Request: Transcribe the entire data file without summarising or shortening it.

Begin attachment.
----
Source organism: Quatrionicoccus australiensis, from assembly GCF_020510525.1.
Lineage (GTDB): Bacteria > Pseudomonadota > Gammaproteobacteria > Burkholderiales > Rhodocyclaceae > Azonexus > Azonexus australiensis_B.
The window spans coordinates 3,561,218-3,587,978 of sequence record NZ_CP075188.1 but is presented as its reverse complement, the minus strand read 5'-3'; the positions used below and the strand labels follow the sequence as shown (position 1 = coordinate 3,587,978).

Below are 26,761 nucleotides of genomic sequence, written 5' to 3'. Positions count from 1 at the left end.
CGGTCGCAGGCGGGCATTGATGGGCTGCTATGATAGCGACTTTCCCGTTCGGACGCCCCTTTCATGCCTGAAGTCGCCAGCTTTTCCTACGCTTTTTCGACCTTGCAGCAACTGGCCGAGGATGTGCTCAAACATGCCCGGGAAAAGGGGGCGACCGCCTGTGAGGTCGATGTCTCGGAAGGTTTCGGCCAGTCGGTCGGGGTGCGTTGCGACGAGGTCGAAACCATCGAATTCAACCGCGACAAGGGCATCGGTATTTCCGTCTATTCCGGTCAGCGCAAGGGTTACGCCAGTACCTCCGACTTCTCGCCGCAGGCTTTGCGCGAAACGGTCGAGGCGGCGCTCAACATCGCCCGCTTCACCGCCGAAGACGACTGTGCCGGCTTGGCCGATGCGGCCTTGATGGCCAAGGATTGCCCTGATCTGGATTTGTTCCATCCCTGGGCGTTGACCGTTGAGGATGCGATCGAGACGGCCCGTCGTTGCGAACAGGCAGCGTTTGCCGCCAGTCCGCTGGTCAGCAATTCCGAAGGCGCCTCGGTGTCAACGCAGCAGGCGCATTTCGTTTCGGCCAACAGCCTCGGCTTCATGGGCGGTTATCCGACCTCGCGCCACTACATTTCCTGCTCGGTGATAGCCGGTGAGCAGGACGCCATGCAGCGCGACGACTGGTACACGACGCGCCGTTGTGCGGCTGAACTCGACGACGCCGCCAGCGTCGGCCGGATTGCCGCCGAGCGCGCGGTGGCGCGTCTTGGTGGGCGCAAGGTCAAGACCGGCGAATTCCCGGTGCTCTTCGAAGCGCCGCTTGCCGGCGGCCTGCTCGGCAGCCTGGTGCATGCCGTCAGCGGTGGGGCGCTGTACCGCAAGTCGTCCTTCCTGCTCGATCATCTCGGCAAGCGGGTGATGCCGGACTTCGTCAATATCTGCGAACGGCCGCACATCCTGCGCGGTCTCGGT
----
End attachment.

Source organism: Quatrionicoccus australiensis, from assembly GCF_020510525.1.
Lineage (GTDB): Bacteria > Pseudomonadota > Gammaproteobacteria > Burkholderiales > Rhodocyclaceae > Azonexus > Azonexus australiensis_B.
The window spans coordinates 3,561,218-3,587,978 of sequence record NZ_CP075188.1 but is presented as its reverse complement, the minus strand read 5'-3'; the positions used below and the strand labels follow the sequence as shown (position 1 = coordinate 3,587,978).

Below are 26,761 nucleotides of genomic sequence, written 5' to 3'. Positions count from 1 at the left end.
CGGTCGCAGGCGGGCATTGATGGGCTGCTATGATAGCGACTTTCCCGTTCGGACGCCCCTTTCATGCCTGAAGTCGCCAGCTTTTCCTACGCTTTTTCGACCTTGCAGCAACTGGCCGAGGATGTGCTCAAACATGCCCGGGAAAAGGGGGCGACCGCCTGTGAGGTCGATGTCTCGGAAGGTTTCGGCCAGTCGGTCGGGGTGCGTTGCGACGAGGTCGAAACCATCGAATTCAACCGCGACAAGGGCATCGGTATTTCCGTCTATTCCGGTCAGCGCAAGGGTTACGCCAGTACCTCCGACTTCTCGCCGCAGGCTTTGCGCGAAACGGTCGAGGCGGCGCTCAACATCGCCCGCTTCACCGCCGAAGACGACTGTGCCGGCTTGGCCGATGCGGCCTTGATGGCCAAGGATTGCCCTGATCTGGATTTGTTCCATCCCTGGGCGTTGACCGTTGAGGATGCGATCGAGACGGCCCGTCGTTGCGAACAGGCAGCGTTTGCCGCCAGTCCGCTGGTCAGCAATTCCGAAGGCGCCTCGGTGTCAACGCAGCAGGCGCATTTCGTTTCGGCCAACAGCCTCGGCTTCATGGGCGGTTATCCGACCTCGCGCCACTACATTTCCTGCTCGGTGATAGCCGGTGAGCAGGACGCCATGCAGCGCGACGACTGGTACACGACGCGCCGTTGTGCGGCTGAACTCGACGACGCCGCCAGCGTCGGCCGGATTGCCGCCGAGCGCGCGGTGGCGCGTCTTGGTGGGCGCAAGGTCAAGACCGGCGAATTCCCGGTGCTCTTCGAAGCGCCGCTTGCCGGCGGCCTGCTCGGCAGCCTGGTGCATGCCGTCAGCGGTGGGGCGCTGTACCGCAAGTCGTCCTTCCTGCTCGATCATCTCGGCAAGCGGGTGATGCCGGACTTCGTCAATATCTGCGAACGGCCGCACATCCTGCGCGGTCTCGGT